They’ve got to bring in
some innovations and make it exciting. Make it more of a World Tour too. There are too many tournaments out there that are…who cares. I mean the KLM Open, or the Milwaukee Open…I mean who knows who won it? They need to have the top notch players playing together more regularly. Just having the majors and four WGC events is not enough, there should be 20 events these guys are playing in and, hey, if you aspire to get into those events, the top 75 or whatever, then great.
because I grew up in southern Africa was Gary Player and I still have a great relationship with him. Here’s a guy who didn’t have the physical skills of a Jack Nicklaus but just though selfdetermination and guts got to where he is. Yeah, he comes over a little strong at times but just the fact the guy is in his early 80s now and acts like he’s 25…still working out. He doesn’t only talk the talk, he walks the walk.
I don’t play that much now.
I still enjoy playing but I’ve had a wrist injury and a foot injury and as you get older... My daughter works for GolfDi
gest in New York in the digital department and my eldest son teaches for us in China and my youngest just left university and he’s just turned pro and he’s going to give it a go and so we’ll see how he goes. So I enjoy playing with him and my wife, we play periodically, she was a very good player on tour for a number of years so it’s in the blood. I do miss playing but I’m pretty happy with my stock in life.
The win that really stands out
for me, because he’s such a good friend of mine, we grew up playing together, was Nick Price when he won the open at Turnberry in ‘94. He holed a tram liner across the green on 17 against Jesper Parnevik at the time, so that was great because he always wanted to win an Open. He didn’t actually have the ideal game for the Open but it was his week.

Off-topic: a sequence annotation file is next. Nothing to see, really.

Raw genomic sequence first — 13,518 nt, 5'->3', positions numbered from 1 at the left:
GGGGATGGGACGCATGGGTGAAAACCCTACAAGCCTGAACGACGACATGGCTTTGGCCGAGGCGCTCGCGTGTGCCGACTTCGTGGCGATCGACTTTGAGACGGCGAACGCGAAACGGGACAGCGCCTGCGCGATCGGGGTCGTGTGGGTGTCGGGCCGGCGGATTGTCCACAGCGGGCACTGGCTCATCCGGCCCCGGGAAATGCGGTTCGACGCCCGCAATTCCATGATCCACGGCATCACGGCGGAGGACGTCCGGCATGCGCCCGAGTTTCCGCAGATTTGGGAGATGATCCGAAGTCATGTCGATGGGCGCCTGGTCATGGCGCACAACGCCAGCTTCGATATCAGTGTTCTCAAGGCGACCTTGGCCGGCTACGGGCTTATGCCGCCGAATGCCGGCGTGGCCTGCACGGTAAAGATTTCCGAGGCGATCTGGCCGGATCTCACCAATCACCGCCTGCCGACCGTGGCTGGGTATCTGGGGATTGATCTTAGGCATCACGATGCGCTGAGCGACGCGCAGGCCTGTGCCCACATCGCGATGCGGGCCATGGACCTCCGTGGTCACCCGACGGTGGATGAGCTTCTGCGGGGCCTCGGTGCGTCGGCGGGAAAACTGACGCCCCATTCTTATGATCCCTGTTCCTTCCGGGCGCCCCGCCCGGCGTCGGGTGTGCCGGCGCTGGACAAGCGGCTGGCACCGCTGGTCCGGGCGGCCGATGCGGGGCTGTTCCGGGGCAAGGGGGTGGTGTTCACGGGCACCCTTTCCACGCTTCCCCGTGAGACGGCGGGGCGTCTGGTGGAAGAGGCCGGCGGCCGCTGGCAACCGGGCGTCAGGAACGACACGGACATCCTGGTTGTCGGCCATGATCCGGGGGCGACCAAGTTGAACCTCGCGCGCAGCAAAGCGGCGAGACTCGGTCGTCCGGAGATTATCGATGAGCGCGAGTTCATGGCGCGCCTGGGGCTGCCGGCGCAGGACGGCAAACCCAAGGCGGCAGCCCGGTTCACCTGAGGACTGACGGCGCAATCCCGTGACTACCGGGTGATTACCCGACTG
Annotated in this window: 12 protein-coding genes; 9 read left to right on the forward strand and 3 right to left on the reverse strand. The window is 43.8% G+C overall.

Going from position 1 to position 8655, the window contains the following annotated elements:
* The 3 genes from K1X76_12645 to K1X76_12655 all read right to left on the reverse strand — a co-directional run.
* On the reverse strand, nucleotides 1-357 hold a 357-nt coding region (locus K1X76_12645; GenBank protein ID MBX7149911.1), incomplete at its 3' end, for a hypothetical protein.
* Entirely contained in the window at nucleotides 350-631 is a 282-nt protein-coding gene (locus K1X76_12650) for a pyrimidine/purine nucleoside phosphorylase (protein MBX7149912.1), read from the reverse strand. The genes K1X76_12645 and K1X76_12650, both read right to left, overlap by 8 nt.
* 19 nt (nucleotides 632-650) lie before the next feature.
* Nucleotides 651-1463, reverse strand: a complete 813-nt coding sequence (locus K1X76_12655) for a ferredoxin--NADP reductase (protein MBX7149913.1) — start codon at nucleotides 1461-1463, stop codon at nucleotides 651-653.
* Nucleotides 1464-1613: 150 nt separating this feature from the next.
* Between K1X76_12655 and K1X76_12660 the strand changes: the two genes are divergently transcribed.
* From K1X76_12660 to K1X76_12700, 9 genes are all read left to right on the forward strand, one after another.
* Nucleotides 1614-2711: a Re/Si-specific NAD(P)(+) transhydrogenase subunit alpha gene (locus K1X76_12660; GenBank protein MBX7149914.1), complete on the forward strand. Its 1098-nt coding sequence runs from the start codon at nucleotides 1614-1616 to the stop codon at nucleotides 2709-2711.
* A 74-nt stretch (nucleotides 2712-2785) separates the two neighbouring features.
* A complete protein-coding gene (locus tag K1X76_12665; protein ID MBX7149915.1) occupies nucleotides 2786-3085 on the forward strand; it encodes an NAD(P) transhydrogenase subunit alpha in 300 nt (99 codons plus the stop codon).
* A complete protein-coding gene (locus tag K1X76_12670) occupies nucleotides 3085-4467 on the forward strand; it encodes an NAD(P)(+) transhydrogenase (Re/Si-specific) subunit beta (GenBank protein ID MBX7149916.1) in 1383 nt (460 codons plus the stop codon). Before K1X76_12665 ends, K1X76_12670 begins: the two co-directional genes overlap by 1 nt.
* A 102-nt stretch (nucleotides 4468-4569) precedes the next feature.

Nick’s one of those players
we were constantly trying to get his stance wider so he had a better base. As the week went on his feet got narrower and narrower and I told him, geez if this tournament goes to Monday you’re going to be playing with your feet crossed. Get those damn feet wider would you!
I’ve known Raf
[Rafa Cabrera Bello] since he was 15. He used to play junior golf with my eldest son. It was probably six years ago now when he called me and he said ‘I don’t really think I reaching my potential’ even though I think he’s won the Austrian Open. He was really a good player, really determined and getting better in every area, whether it be his fitness, his nutrition or the mental side. It was quite interesting because in the start he was a little bit reluctant, he’s got a very strong mind and he’s only going to do what he wants to do so there was quite a bit of persuasion needed.
He’s always had this great rhythm
but it covered up a lot of ills in his swing. It was fairly long, it was pretty loose and a lot relied on his timing. Over the years we’ve got his swing way more functional, efficient, shorter and he’s a really good ball striker now. His short game is getting better, that’s one thing we’ve worked on quite hard as well, a variety of shots around a green.
He’s a little bit of a perfectionist
and that’s one thing that can hold a player back because this game, I always say the greats have two things in common, they handle adversity well and have short memories. You can’t let that stuff linger. He’s working at that, he knows he’s a little angry and his expectations are pretty high. Golf is so much between the ears so if you get that bit sorted out and tidy the rest and become a little more consistent with his putting… he’s got all the ingredients.
I honestly feel his best golf is before him.
He’s at a good age, 33-34, so for the next three, to four years I think it’s going to be his window where he really steps out and shows what he’s capable of.
Photographs by Naveed Siraj